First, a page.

Difference between revisions of "American Indian Annuity Rolls"
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Revision as of 08:59, 14 September 2011
One of the most common stipulations of a treaty with a tribe of American Indians was the provision of an annual payment to be made to that tribe.
Prior to 1834, such payments were often made to the chiefs of the tribe who distributed the funds as they wished. From 1834 to 1875, payments to some tribes were made to heads of families. After 1875, payment of the annuity to heads of families and some individuals became mandatory (March 3, 1875, 18 Stat. L., 449).
Many of the earlier records, especially those made to the leaders of the tribe, consisted of a receipt filed with the general correspondence of the offices overseeing Indian Affairs. When payments began to be made to heads of families, annuity payment rolls (which contain the names of those family heads) began to be kept. The National Archives has a very large collection of these annuity rolls (at least 959 volumes), which have not been microfilmed or otherwise made available outside of the National Archives Building in Washington D.C. They are arranged alphabetically by name of tribe, band or jurisdiction and thereunder chronologically.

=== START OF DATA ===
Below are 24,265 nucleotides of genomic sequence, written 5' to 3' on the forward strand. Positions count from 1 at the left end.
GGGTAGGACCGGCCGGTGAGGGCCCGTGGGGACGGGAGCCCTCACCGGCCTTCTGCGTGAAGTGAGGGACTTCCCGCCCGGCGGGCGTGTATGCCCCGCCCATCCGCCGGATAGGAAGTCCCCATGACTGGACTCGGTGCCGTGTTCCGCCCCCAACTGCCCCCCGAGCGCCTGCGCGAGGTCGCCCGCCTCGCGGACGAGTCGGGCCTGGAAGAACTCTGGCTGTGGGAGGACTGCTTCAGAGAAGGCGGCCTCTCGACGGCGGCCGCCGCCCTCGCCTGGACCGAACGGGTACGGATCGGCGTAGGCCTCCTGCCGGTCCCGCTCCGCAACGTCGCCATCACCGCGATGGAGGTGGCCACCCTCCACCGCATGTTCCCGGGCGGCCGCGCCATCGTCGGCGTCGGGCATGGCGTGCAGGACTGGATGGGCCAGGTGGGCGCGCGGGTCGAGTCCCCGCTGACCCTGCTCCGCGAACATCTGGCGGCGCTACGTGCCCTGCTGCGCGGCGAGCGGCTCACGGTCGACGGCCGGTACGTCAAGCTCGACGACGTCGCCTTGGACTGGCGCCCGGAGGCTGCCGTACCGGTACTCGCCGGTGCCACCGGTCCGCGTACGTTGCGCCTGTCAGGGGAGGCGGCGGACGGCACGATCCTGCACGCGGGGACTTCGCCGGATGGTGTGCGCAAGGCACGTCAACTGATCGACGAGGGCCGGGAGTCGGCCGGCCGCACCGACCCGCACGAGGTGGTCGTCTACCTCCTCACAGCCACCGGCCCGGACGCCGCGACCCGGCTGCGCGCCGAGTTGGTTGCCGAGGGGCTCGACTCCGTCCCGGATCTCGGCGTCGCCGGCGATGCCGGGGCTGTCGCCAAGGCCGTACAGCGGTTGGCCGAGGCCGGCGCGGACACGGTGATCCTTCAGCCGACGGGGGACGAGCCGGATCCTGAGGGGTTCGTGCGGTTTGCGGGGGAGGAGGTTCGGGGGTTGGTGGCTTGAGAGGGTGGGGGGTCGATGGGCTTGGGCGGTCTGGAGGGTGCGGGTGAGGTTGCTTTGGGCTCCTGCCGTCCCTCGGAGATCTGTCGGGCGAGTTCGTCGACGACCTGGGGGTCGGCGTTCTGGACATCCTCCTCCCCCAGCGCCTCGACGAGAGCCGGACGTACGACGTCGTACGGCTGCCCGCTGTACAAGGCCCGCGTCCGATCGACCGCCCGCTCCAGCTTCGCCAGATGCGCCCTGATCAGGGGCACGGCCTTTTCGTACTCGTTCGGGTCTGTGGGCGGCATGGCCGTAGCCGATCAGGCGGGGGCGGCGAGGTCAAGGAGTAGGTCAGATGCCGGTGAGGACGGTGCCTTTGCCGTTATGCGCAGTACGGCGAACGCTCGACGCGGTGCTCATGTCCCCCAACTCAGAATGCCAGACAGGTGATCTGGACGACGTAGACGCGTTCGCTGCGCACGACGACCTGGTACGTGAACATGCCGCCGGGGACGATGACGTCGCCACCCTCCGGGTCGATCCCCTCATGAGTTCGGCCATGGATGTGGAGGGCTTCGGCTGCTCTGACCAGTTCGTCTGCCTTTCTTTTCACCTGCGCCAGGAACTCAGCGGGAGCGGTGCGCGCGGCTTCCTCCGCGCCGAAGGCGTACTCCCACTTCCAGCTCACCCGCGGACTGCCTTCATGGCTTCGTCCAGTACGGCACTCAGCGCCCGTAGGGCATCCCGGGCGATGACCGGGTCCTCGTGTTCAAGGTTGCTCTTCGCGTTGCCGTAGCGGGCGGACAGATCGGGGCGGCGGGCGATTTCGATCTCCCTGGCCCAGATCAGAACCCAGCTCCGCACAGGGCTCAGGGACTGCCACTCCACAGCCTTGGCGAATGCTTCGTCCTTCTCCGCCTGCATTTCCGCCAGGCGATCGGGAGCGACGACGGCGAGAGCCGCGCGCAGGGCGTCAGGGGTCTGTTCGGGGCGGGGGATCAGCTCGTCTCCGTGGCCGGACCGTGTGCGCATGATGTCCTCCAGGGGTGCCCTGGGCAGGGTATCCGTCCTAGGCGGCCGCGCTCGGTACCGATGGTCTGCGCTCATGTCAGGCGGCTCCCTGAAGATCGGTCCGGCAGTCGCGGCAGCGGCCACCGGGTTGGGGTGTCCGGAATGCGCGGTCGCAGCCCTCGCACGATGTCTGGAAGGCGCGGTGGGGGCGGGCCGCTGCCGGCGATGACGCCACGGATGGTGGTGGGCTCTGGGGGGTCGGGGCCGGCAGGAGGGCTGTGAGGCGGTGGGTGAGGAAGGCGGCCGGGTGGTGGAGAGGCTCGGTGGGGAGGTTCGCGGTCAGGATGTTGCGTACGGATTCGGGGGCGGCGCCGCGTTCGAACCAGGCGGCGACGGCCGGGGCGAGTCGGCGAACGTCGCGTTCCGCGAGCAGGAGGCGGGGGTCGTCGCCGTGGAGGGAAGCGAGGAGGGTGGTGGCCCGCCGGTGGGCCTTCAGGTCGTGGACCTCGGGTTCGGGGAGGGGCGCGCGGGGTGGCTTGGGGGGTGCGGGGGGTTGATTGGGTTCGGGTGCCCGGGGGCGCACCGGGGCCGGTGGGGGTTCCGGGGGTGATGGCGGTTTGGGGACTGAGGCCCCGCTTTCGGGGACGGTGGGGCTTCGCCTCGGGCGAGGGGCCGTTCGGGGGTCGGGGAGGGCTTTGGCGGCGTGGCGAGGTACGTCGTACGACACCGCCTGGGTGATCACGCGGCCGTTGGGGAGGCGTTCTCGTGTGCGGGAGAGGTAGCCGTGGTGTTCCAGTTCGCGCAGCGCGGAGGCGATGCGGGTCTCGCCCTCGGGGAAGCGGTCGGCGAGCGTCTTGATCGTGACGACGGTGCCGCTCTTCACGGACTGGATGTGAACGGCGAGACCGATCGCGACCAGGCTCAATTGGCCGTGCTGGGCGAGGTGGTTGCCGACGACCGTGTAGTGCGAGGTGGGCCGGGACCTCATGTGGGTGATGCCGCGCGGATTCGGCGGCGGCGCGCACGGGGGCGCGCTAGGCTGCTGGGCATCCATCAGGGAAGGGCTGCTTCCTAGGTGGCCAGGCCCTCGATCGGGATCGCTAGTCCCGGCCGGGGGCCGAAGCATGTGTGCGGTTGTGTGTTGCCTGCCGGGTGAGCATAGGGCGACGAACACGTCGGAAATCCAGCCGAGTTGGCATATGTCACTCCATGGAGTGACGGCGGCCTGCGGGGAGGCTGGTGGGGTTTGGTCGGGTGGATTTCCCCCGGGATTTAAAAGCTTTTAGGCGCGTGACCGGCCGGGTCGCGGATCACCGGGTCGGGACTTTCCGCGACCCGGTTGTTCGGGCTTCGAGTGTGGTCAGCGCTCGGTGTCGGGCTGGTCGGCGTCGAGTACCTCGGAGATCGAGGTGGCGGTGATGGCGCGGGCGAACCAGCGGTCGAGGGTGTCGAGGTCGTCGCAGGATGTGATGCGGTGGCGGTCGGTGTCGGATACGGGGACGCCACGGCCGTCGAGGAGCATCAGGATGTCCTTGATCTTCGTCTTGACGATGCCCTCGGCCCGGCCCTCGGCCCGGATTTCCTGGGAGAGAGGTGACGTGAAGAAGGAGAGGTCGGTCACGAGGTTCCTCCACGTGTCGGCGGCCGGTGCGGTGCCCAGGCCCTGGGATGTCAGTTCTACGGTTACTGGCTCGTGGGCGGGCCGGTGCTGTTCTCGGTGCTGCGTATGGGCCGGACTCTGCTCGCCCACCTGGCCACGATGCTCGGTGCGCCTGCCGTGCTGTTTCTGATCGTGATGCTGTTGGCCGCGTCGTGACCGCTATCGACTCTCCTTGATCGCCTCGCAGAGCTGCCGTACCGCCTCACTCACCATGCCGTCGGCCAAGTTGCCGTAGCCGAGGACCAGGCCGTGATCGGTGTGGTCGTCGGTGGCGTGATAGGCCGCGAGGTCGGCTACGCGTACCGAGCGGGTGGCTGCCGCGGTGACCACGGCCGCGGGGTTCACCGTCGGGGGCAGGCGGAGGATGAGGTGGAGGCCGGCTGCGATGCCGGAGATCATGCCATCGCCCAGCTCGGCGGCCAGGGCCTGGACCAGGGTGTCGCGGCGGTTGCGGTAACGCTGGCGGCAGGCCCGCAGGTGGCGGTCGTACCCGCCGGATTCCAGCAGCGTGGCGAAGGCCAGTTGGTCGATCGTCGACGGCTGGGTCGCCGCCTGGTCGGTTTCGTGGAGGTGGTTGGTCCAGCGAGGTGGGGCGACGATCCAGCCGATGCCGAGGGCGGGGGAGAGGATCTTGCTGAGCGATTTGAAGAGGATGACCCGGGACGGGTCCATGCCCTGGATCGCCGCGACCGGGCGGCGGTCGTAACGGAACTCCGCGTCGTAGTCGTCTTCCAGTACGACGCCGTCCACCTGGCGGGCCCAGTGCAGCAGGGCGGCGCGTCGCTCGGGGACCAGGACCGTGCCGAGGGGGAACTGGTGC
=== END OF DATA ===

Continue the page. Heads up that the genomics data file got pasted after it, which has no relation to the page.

Copies of some annuity rolls remained in the custody of the local BIA agents and can be found at the local Agency Office. Some of the Agency Office records may also have been transferred to a regional archives of the National Archives and Records Administration (NARA).